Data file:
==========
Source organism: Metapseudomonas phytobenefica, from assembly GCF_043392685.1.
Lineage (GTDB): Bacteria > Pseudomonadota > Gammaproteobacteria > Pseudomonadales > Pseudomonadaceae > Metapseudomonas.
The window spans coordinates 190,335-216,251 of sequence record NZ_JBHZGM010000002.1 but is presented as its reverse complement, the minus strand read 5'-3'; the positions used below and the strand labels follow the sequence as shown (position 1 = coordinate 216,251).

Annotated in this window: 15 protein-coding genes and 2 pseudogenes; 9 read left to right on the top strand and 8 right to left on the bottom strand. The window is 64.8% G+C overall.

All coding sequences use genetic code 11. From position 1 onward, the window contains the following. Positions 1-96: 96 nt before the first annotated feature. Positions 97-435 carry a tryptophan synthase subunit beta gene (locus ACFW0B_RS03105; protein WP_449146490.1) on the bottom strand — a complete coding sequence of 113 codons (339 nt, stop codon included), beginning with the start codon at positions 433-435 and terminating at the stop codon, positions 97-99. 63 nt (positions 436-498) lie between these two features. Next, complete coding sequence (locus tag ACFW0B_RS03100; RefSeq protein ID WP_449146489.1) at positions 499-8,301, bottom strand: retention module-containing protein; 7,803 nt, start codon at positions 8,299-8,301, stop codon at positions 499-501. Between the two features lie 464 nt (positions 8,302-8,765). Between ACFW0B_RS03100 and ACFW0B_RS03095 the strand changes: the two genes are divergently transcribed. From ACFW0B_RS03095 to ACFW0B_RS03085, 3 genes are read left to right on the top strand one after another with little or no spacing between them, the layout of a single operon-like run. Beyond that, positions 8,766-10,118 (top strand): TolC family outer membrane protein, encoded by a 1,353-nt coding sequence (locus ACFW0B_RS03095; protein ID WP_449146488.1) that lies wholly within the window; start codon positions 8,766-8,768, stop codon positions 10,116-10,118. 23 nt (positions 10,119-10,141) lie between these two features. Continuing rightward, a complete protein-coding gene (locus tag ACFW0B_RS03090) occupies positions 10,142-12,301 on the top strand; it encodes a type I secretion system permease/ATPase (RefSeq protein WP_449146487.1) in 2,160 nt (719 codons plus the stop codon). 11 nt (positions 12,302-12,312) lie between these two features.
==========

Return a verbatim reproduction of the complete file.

Source organism: Metapseudomonas phytobenefica, from assembly GCF_043392685.1.
Lineage (GTDB): Bacteria > Pseudomonadota > Gammaproteobacteria > Pseudomonadales > Pseudomonadaceae > Metapseudomonas.
The window spans coordinates 190,335-216,251 of sequence record NZ_JBHZGM010000002.1 but is presented as its reverse complement, the minus strand read 5'-3'; the positions used below and the strand labels follow the sequence as shown (position 1 = coordinate 216,251).

Annotated in this window: 15 protein-coding genes and 2 pseudogenes; 9 read left to right on the top strand and 8 right to left on the bottom strand. The window is 64.8% G+C overall.

All coding sequences use genetic code 11. From position 1 onward, the window contains the following. Positions 1-96: 96 nt before the first annotated feature. Positions 97-435 carry a tryptophan synthase subunit beta gene (locus ACFW0B_RS03105; protein WP_449146490.1) on the bottom strand — a complete coding sequence of 113 codons (339 nt, stop codon included), beginning with the start codon at positions 433-435 and terminating at the stop codon, positions 97-99. 63 nt (positions 436-498) lie between these two features. Next, complete coding sequence (locus tag ACFW0B_RS03100; RefSeq protein ID WP_449146489.1) at positions 499-8,301, bottom strand: retention module-containing protein; 7,803 nt, start codon at positions 8,299-8,301, stop codon at positions 499-501. Between the two features lie 464 nt (positions 8,302-8,765). Between ACFW0B_RS03100 and ACFW0B_RS03095 the strand changes: the two genes are divergently transcribed. From ACFW0B_RS03095 to ACFW0B_RS03085, 3 genes are read left to right on the top strand one after another with little or no spacing between them, the layout of a single operon-like run. Beyond that, positions 8,766-10,118 (top strand): TolC family outer membrane protein, encoded by a 1,353-nt coding sequence (locus ACFW0B_RS03095; protein ID WP_449146488.1) that lies wholly within the window; start codon positions 8,766-8,768, stop codon positions 10,116-10,118. 23 nt (positions 10,119-10,141) lie between these two features. Continuing rightward, a complete protein-coding gene (locus tag ACFW0B_RS03090) occupies positions 10,142-12,301 on the top strand; it encodes a type I secretion system permease/ATPase (RefSeq protein WP_449146487.1) in 2,160 nt (719 codons plus the stop codon). 11 nt (positions 12,302-12,312) lie between these two features.